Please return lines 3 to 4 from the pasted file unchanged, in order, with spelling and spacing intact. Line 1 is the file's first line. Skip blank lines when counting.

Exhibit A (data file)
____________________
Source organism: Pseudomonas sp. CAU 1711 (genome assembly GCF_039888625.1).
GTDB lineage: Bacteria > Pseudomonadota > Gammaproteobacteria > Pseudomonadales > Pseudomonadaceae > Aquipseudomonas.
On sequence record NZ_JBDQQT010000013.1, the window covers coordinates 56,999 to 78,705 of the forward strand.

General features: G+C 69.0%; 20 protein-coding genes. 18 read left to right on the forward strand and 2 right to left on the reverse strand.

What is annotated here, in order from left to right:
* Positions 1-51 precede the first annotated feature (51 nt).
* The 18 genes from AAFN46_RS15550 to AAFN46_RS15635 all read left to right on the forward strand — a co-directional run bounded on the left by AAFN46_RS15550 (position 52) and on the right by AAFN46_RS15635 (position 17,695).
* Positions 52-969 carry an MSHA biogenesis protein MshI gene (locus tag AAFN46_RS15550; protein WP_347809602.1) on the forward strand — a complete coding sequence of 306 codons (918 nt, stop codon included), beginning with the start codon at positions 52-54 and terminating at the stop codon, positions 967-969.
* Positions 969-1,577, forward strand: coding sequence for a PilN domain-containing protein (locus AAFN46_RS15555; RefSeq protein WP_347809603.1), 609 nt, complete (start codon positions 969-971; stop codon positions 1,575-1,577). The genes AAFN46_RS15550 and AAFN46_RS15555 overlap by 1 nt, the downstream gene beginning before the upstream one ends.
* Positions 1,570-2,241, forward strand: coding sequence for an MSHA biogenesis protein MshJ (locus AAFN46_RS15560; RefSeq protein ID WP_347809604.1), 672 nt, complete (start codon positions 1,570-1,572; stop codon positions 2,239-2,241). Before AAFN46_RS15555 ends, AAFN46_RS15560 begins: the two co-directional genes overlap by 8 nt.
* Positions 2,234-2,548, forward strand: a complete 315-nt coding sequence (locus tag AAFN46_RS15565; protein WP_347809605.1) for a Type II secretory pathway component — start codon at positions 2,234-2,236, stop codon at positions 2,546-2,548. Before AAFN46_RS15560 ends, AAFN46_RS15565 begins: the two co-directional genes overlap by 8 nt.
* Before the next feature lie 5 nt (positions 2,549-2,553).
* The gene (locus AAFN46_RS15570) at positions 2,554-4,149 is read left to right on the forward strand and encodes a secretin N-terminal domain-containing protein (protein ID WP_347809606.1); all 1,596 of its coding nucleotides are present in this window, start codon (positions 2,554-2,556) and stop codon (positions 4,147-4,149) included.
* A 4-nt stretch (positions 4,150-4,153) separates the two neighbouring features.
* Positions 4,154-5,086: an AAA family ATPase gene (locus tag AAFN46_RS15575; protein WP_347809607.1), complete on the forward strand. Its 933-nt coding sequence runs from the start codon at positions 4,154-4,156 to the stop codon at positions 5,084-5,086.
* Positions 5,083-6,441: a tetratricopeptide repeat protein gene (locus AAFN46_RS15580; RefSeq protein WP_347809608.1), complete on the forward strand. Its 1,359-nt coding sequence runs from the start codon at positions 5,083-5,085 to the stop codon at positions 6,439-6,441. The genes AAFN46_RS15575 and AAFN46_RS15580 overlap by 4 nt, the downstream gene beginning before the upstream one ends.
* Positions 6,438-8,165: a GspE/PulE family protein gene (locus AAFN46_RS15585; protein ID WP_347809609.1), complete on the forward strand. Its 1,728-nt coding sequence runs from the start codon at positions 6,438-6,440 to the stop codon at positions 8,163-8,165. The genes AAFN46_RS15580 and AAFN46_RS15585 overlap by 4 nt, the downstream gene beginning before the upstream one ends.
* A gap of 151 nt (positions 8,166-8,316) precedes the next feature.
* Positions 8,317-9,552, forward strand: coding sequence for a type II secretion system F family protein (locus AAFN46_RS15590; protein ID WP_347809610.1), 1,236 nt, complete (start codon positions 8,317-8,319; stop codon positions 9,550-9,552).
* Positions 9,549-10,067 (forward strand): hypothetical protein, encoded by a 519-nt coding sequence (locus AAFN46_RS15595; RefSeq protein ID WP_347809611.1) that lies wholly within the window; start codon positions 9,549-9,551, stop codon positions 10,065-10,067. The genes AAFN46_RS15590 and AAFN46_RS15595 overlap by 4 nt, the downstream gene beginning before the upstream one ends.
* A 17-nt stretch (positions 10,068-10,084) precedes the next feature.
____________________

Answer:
On sequence record NZ_JBDQQT010000013.1, the window covers coordinates 56,999 to 78,705 of the forward strand.

General features: G+C 69.0%; 20 protein-coding genes. 18 read left to right on the forward strand and 2 right to left on the reverse strand.